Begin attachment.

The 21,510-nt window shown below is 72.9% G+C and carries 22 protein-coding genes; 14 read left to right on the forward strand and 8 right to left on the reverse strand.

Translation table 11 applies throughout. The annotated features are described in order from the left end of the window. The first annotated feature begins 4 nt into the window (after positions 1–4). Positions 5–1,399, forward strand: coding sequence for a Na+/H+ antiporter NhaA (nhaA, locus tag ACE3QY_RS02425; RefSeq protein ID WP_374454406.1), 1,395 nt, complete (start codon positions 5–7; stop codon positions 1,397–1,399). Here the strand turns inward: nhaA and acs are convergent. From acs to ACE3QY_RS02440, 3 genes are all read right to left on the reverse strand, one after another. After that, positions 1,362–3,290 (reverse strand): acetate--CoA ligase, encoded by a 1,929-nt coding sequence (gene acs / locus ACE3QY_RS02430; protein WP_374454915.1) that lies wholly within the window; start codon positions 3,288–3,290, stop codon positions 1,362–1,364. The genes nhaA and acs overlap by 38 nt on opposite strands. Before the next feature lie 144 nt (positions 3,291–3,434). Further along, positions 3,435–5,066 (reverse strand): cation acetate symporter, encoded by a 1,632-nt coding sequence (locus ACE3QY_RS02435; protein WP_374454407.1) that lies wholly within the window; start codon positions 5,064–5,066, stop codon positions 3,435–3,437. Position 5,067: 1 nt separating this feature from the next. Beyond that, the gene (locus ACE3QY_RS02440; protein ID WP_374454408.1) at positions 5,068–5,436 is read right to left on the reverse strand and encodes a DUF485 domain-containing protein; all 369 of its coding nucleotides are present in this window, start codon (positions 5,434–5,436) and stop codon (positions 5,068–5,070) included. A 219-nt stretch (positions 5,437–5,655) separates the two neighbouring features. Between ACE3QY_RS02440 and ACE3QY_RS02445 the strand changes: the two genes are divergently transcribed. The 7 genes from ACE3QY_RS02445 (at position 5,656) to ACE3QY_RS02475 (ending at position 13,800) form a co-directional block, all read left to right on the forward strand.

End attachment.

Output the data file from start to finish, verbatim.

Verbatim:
The 21,510-nt window shown below is 72.9% G+C and carries 22 protein-coding genes; 14 read left to right on the forward strand and 8 right to left on the reverse strand.

Translation table 11 applies throughout. The annotated features are described in order from the left end of the window. The first annotated feature begins 4 nt into the window (after positions 1–4). Positions 5–1,399, forward strand: coding sequence for a Na+/H+ antiporter NhaA (nhaA, locus tag ACE3QY_RS02425; RefSeq protein ID WP_374454406.1), 1,395 nt, complete (start codon positions 5–7; stop codon positions 1,397–1,399). Here the strand turns inward: nhaA and acs are convergent. From acs to ACE3QY_RS02440, 3 genes are all read right to left on the reverse strand, one after another. After that, positions 1,362–3,290 (reverse strand): acetate--CoA ligase, encoded by a 1,929-nt coding sequence (gene acs / locus ACE3QY_RS02430; protein WP_374454915.1) that lies wholly within the window; start codon positions 3,288–3,290, stop codon positions 1,362–1,364. The genes nhaA and acs overlap by 38 nt on opposite strands. Before the next feature lie 144 nt (positions 3,291–3,434). Further along, positions 3,435–5,066 (reverse strand): cation acetate symporter, encoded by a 1,632-nt coding sequence (locus ACE3QY_RS02435; protein WP_374454407.1) that lies wholly within the window; start codon positions 5,064–5,066, stop codon positions 3,435–3,437. Position 5,067: 1 nt separating this feature from the next. Beyond that, the gene (locus ACE3QY_RS02440; protein ID WP_374454408.1) at positions 5,068–5,436 is read right to left on the reverse strand and encodes a DUF485 domain-containing protein; all 369 of its coding nucleotides are present in this window, start codon (positions 5,434–5,436) and stop codon (positions 5,068–5,070) included. A 219-nt stretch (positions 5,437–5,655) separates the two neighbouring features. Between ACE3QY_RS02440 and ACE3QY_RS02445 the strand changes: the two genes are divergently transcribed. The 7 genes from ACE3QY_RS02445 (at position 5,656) to ACE3QY_RS02475 (ending at position 13,800) form a co-directional block, all read left to right on the forward strand.